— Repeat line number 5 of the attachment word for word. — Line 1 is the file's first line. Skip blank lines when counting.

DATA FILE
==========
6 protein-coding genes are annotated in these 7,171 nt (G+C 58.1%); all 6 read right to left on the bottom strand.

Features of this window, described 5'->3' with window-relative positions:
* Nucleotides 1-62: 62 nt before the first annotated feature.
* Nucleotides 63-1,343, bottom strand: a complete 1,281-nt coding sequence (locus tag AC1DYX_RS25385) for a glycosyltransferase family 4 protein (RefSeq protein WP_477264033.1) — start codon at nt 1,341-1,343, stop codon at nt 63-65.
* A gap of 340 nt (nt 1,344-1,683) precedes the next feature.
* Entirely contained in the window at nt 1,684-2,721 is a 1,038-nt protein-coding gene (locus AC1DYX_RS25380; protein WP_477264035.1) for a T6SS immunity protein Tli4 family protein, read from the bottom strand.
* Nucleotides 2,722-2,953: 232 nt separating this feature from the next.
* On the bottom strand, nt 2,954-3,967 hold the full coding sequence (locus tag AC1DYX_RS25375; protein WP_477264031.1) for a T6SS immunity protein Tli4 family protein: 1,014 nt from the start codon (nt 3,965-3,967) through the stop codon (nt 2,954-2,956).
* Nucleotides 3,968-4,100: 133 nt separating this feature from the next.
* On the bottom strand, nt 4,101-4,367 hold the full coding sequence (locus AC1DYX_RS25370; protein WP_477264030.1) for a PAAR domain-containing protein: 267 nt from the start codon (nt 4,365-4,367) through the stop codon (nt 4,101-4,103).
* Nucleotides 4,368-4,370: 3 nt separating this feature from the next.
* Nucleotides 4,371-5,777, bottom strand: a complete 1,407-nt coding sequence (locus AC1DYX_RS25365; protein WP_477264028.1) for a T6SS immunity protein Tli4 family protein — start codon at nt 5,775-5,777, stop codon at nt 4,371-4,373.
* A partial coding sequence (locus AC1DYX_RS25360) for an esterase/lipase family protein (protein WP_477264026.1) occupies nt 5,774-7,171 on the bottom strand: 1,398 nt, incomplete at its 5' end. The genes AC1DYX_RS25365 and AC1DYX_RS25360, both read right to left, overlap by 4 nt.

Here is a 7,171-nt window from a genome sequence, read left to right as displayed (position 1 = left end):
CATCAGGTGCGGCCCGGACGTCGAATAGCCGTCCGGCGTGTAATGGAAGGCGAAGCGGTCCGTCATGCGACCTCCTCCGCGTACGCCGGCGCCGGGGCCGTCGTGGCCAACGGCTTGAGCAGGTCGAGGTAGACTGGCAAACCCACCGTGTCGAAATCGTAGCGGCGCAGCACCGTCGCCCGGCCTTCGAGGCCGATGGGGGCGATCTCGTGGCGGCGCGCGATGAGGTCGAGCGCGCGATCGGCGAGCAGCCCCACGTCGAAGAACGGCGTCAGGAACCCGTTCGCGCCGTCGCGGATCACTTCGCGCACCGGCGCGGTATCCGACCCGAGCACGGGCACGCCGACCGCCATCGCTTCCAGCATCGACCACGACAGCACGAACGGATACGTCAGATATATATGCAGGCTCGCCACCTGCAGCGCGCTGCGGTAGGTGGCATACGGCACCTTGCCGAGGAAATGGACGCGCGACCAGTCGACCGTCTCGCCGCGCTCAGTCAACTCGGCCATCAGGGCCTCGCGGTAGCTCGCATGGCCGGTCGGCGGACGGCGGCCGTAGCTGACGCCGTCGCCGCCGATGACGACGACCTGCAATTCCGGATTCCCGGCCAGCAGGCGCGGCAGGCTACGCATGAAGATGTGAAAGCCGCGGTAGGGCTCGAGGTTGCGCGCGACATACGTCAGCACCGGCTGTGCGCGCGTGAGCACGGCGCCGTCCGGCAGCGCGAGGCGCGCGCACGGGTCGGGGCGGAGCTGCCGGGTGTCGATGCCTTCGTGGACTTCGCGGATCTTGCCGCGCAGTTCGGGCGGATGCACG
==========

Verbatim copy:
* A gap of 340 nt (nt 1,344-1,683) precedes the next feature.